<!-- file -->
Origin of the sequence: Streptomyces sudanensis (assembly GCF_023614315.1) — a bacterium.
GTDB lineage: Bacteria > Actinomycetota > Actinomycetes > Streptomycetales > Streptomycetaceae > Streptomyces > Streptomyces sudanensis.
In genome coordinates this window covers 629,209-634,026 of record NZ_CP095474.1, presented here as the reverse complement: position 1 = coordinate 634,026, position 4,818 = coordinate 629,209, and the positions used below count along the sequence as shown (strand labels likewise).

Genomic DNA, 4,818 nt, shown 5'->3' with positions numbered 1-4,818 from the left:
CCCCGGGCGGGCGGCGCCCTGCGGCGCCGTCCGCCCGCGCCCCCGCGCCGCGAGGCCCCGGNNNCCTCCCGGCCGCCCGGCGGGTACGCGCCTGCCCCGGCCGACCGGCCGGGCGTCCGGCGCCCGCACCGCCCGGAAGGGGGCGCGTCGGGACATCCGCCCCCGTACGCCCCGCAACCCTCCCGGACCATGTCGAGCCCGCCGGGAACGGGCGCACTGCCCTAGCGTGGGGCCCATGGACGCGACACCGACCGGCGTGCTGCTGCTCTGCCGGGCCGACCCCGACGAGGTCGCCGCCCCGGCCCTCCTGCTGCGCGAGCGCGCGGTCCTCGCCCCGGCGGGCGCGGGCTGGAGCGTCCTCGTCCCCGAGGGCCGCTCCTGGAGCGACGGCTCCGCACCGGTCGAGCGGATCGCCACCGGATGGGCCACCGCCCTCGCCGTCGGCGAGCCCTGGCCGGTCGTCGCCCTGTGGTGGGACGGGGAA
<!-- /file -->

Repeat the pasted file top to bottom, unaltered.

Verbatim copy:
Origin of the sequence: Streptomyces sudanensis (assembly GCF_023614315.1) — a bacterium.
GTDB lineage: Bacteria > Actinomycetota > Actinomycetes > Streptomycetales > Streptomycetaceae > Streptomyces > Streptomyces sudanensis.
In genome coordinates this window covers 629,209-634,026 of record NZ_CP095474.1, presented here as the reverse complement: position 1 = coordinate 634,026, position 4,818 = coordinate 629,209, and the positions used below count along the sequence as shown (strand labels likewise).

Genomic DNA, 4,818 nt, shown 5'->3' with positions numbered 1-4,818 from the left:
CCCCGGGCGGGCGGCGCCCTGCGGCGCCGTCCGCCCGCGCCCCCGCGCCGCGAGGCCCCGGNNNCCTCCCGGCCGCCCGGCGGGTACGCGCCTGCCCCGGCCGACCGGCCGGGCGTCCGGCGCCCGCACCGCCCGGAAGGGGGCGCGTCGGGACATCCGCCCCCGTACGCCCCGCAACCCTCCCGGACCATGTCGAGCCCGCCGGGAACGGGCGCACTGCCCTAGCGTGGGGCCCATGGACGCGACACCGACCGGCGTGCTGCTGCTCTGCCGGGCCGACCCCGACGAGGTCGCCGCCCCGGCCCTCCTGCTGCGCGAGCGCGCGGTCCTCGCCCCGGCGGGCGCGGGCTGGAGCGTCCTCGTCCCCGAGGGCCGCTCCTGGAGCGACGGCTCCGCACCGGTCGAGCGGATCGCCACCGGATGGGCCACCGCCCTCGCCGTCGGCGAGCCCTGGCCGGTCGTCGCCCTGTGGTGGGACGGGGAA